Album Review: Red Dragon Cartel - Red Dragon Cartel
There was a time when Jake E. Lee was on top of the world. He was a huge star while playing in Ozzy Osbourne's band, and then when he started the cult favorite Badlands. I must admit that while Jake is one of the biggest names in guitar to have emerged from the 80s, I am not familiar with most of his career. Not being a fan of Ozzy in the slightest, I couldn't tell you anything about Jake's time in that revolving door, and I have probably only heard two Badlands songs in all the time I have known of their existence. Suffice it to say, I approach Red Dragon Cartel, Jake's first new musical output in many a year, with an open mind and no preconceived opinions.
Within the first few seconds of the album, there's a sense of timelessness, in that it sounds as though the 80s never disappeared. The riff is classic metal all the way, and the guitar tone bears more than a passing resemblance to the shrill tone Randy Rhodes made famous. It's not a sound I can say I was ever a fan of, but it is a counter-agent to everything modern rock and metal has become, with bite and brightness that makes the record sound more inviting than a modern approach would allow.
“Deceived” opens the album in fine form, a solid single with a nice solo from Jake, and a strong hook from singer DJ Smith, who is able to channel various singers from the olden days as the album progresses. At moments he sounds like a hair metal icon, at others a modern gruff singer, and when he draws out a note, he also manages to sound quite a bit like Ozzy.
He is overshadowed by some of the guest stars on the album, notably Cheap Trick's Robin Zander, who takes center-stage on “Feeder”, and shows why he is one of the most underrated singers in rock history. The song itself is, like the preceding “Shout It Out”, a modern-edged number that pounds without finesse, but Zander's voice is unmistakeable as his own, something I can't necessarily say about the band.
What the album lacks is a real identity. Between Smith's varying performance, and the roster of guest stars on hand, there's not much of an opportunity for Red Dragon Cartel to solidify around any specific sound as their own. The album winds up not holding together as anything but an outing for Jake E. Lee, which is expected, but disappointing. Instead of feeling like the beginning of a new band, which the name would imply, it almost sounds like a jukebox of hits produced by other bands, filtered through the guitar sound of Jake.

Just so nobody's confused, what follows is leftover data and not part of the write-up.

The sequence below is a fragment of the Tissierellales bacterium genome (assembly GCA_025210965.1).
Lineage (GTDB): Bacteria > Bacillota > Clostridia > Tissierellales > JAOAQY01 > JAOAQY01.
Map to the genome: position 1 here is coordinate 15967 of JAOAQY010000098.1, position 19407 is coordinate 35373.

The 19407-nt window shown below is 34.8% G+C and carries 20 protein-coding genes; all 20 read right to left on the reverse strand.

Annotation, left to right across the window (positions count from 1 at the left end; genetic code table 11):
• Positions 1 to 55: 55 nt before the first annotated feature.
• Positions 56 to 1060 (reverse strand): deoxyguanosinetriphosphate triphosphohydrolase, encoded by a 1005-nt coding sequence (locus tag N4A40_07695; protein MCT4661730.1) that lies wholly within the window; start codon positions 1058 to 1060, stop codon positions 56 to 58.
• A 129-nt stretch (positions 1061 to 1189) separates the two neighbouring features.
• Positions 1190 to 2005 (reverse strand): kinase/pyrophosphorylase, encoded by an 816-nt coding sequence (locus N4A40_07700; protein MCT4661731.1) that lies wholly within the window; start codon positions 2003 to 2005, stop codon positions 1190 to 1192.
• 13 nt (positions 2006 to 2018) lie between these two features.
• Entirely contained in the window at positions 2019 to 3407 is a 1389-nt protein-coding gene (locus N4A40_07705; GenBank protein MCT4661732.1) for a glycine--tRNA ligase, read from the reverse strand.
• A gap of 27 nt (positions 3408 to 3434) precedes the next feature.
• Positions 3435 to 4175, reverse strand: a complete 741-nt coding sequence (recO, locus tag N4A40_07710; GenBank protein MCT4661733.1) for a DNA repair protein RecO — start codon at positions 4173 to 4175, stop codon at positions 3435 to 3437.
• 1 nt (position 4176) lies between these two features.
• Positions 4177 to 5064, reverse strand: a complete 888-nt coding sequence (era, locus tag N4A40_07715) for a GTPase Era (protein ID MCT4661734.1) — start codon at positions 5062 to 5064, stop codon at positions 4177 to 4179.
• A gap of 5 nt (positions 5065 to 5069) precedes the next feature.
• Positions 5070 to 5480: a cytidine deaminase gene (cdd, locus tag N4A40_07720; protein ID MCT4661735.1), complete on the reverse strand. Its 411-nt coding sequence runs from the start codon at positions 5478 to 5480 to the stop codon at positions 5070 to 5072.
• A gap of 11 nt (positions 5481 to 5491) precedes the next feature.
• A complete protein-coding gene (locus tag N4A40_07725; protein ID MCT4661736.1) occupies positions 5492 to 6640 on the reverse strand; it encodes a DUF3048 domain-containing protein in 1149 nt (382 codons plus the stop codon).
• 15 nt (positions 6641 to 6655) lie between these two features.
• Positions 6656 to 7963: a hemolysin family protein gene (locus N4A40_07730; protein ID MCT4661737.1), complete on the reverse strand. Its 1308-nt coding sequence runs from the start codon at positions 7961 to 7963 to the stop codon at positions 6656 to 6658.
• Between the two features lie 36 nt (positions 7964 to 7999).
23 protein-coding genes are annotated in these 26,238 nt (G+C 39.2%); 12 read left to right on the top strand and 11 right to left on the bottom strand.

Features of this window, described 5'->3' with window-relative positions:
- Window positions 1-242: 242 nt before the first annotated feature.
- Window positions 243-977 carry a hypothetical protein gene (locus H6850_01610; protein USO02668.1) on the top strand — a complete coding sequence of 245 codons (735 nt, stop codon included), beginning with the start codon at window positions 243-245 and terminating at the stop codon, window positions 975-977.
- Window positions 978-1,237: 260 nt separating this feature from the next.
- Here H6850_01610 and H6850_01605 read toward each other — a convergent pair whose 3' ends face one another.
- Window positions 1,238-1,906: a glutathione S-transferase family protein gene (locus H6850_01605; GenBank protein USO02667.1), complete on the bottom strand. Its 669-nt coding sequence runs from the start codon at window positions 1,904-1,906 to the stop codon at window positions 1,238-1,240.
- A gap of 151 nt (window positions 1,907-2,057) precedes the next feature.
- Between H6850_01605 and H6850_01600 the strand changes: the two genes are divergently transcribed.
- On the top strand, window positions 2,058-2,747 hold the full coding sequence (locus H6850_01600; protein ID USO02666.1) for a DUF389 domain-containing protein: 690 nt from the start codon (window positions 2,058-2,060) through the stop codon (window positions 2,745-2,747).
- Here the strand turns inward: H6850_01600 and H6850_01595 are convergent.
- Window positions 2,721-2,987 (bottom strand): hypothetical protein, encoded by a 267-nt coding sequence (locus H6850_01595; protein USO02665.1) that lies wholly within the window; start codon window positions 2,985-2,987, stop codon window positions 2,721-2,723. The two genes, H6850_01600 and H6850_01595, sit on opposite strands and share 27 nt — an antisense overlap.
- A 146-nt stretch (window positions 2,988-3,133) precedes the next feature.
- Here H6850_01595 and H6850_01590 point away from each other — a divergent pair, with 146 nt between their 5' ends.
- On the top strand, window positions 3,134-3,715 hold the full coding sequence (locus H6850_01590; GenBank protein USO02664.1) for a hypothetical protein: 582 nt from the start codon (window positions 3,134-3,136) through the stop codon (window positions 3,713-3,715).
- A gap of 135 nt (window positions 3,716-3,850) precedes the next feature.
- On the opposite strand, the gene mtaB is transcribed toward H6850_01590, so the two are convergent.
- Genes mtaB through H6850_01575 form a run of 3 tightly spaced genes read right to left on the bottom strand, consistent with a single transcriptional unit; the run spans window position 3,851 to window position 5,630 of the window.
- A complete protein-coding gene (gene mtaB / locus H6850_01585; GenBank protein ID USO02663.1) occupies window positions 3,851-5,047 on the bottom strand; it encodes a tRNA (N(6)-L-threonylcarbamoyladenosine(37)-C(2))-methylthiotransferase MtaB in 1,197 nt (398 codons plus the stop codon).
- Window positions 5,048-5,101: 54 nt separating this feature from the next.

There are good songs on the album, to be sure, but the overall project doesn't live up to expectations. Songs like “Deceived”, “War Machine”, and “Fall From The Sky” are solid, melodic rock songs, but they don't constitute enough of the album. Too much of the material is concerned with being up to the moment, a modern rock approach that doesn't do Jake any favors. His style of playing would be a welcome change of pace in the rock world, and I think a more nostalgic record would have been a resounding success. By focusing so much on modern sounds, and with those songs featuring a noticeable absence of melody, the record bogs down when it should be kicking into gear.
Jake sounds great throughout the record. There's a reason he's a guitar hero, and his playing is uniformly excellent, but the songs don't do him justice. He deserved a better platform upon which to stage his return, and while there are elements of Red Dragon Cartel I like, there's not an entire record moving in the right direction. It's an acceptable return from exile, but I was expecting much more from a legend.